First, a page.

THOUSANDS of buyers of property in Cyprus facing the threat of a bank chasing them for someone else’s spiralling debt, or for repossessing property for which they had paid in full, can fight back using a little-known consumer protection law, and, in the process, radically transform the whole property market.
property buyers can make a claim for misselling
Under a 2005 European Union directive on consumer protection that became Cyprus law in 2007, property buyers whose purchase was encumbered by a developer’s mortgage or other charge without their knowledge, can make a claim for misselling. If upheld, that claim would see the original purchase agreement declared void.
The Unfair Commercial Practices Directive 29/2005/EC, which was introduced into Cyprus law as Law 103(1)/2007 on July 18, 2007, states that it is a violation for a business to omit or hide material facts from buyers, which if had been made known, would have influenced the buyer’s purchasing decision.
A question to the European Commission tabled in the European Parliament (EP) last week by British MEP Daniel Hannan says that “it is clearly a material fact that the property being purchased has a developer’s mortgage on it, and that in the event of the developer being forced into liquidation, buyers could potentially lose their homes. This fact is systematically hidden from potential buyers by developers.”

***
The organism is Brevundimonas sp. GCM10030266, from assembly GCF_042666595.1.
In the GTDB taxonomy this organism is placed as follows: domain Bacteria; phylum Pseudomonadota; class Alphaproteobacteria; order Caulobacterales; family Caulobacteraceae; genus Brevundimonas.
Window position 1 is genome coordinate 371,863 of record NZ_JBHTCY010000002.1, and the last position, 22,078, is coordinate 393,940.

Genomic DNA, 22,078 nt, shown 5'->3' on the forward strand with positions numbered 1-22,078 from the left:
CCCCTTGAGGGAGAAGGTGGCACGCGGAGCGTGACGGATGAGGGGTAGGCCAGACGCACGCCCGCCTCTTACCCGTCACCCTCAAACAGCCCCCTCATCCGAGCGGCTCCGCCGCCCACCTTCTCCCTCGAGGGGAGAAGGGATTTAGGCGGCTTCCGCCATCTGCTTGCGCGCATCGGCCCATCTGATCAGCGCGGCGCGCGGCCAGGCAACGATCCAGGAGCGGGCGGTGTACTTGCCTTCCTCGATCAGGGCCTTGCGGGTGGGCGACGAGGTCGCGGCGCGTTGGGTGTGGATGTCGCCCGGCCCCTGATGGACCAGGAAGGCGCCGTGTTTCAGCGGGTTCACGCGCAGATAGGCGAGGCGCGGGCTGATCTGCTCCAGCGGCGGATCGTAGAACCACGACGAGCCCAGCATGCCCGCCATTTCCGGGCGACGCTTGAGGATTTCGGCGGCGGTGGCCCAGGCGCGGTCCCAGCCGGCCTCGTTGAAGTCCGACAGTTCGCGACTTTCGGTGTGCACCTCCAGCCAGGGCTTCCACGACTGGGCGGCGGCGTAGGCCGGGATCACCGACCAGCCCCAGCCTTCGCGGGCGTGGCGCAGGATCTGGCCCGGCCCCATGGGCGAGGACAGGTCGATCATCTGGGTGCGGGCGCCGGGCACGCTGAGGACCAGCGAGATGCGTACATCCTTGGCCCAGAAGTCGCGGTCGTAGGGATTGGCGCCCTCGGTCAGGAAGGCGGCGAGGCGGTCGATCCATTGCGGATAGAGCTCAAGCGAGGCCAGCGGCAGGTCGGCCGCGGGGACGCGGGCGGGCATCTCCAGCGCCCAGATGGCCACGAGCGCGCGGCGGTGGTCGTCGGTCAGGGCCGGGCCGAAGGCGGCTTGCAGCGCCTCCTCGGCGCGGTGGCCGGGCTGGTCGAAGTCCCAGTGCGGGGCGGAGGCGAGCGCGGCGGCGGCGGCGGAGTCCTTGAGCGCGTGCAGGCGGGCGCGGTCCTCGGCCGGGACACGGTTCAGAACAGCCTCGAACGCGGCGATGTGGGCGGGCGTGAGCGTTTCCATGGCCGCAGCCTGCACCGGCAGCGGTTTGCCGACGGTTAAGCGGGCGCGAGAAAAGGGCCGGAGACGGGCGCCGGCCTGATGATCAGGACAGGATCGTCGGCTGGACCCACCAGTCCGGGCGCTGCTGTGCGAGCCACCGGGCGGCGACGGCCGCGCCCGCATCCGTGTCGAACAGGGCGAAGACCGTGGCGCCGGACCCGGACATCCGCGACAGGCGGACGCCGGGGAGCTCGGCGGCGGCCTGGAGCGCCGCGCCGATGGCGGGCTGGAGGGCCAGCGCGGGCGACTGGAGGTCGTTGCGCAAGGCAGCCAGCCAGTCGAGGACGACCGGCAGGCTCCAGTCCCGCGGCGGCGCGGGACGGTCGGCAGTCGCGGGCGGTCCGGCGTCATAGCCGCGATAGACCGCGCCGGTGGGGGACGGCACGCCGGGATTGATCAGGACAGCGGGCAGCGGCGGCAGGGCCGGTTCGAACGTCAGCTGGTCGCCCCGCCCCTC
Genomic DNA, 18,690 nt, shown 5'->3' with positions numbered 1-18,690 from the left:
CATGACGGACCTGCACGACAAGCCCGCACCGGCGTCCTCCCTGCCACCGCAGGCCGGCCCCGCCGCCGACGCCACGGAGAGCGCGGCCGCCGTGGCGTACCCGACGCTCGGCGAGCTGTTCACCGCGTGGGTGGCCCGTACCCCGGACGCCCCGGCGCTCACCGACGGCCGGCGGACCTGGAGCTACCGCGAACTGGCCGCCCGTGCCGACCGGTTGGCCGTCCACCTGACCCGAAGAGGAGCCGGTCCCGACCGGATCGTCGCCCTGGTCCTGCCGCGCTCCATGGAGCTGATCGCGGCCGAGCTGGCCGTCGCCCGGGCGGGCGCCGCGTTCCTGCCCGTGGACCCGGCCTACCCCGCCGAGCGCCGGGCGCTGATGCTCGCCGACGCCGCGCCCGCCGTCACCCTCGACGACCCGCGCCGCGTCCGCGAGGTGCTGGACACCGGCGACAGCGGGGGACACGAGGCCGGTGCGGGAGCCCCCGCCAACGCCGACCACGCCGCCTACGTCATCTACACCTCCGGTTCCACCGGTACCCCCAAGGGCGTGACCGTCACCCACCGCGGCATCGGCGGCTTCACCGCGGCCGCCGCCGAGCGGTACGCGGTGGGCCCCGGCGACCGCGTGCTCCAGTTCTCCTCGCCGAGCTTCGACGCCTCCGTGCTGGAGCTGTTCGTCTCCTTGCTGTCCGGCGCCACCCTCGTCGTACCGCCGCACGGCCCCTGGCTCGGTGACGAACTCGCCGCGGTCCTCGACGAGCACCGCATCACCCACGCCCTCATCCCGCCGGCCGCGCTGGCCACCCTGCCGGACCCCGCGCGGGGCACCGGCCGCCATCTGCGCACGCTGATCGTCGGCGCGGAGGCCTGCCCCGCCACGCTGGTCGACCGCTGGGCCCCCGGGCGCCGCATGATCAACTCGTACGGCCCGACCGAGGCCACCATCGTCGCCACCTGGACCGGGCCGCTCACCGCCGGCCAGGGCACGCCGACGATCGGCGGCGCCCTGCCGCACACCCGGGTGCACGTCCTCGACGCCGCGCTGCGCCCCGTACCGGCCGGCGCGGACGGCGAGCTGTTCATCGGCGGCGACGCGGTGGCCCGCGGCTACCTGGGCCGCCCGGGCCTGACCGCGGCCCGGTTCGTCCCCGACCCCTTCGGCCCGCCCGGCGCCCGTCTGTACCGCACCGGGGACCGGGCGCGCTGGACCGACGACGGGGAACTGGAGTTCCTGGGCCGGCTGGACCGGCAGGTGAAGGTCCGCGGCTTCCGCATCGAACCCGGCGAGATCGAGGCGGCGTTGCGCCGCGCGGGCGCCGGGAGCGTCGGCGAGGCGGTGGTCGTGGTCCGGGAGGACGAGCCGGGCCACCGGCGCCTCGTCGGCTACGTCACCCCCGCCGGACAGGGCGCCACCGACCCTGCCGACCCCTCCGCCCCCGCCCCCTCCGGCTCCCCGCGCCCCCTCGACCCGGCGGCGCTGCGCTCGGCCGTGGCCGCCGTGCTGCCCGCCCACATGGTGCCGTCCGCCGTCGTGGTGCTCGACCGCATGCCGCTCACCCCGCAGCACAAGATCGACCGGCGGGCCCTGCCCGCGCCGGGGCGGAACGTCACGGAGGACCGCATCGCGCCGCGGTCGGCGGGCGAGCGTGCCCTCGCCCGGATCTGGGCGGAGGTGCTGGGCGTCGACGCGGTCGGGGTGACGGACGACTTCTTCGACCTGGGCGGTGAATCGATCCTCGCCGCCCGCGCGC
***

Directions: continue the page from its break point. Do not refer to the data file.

The European Parliament question continues: “Cypriot banks even grant mortgages to buyers without informing them that the developer may also have a prior mortgage of his own on the property.”
The Cyprus property market has failed to recover
The property market in Cyprus, which practically stagnated when the economic crisis hit home, has noticeably failed to recover in areas such as Paphos that have previously relied on British nationals buying holiday or retirement homes.
A major factor in this absence of recovery is a growing awareness of the long-standing legal and bureaucratic mess surrounding the issuing of Title Deeds, compounded by an increasing number of reports of sharp practice by developers, lawyers, estate agents and banks.
The British High Commission in Cyprus and a number of British MPs have been inundated with complaints from British nationals relating to the purchase of property in Cyprus. The current UK government is aware of those problems, and recently recommended to the Office of Fair Trading (OFT) that it investigates the question of misselling in relation to EU directive 29/2005/EC. Some of the larger developers regularly market their services in the UK at foreign property fairs, either directly or through agents, so the OFT would be able to take action against anyone found to be breaking the law.
The body named in Cyprus Law 103(1)/2007 as the competent authority for not only enforcing the law’s provisions, but also to actively take steps to change the prevailing attitudes that result in misselling and other unfair commercial practices, is the Commerce Ministry’s Competition and Consumer Protection Service (CCPS).
Cyprus Property Action Group (CPAG) representative Denis O’Hare told the Sunday Mail that when he contacted the CCPS to ask how it was implementing the law in relation to property, he was told that “it does not cover immovable property“.
However, the definition of terms contained in the law defines “product” as “any goods or service, including immovable property, rights and obligations“.
Immovable property necessitates positive obligations on traders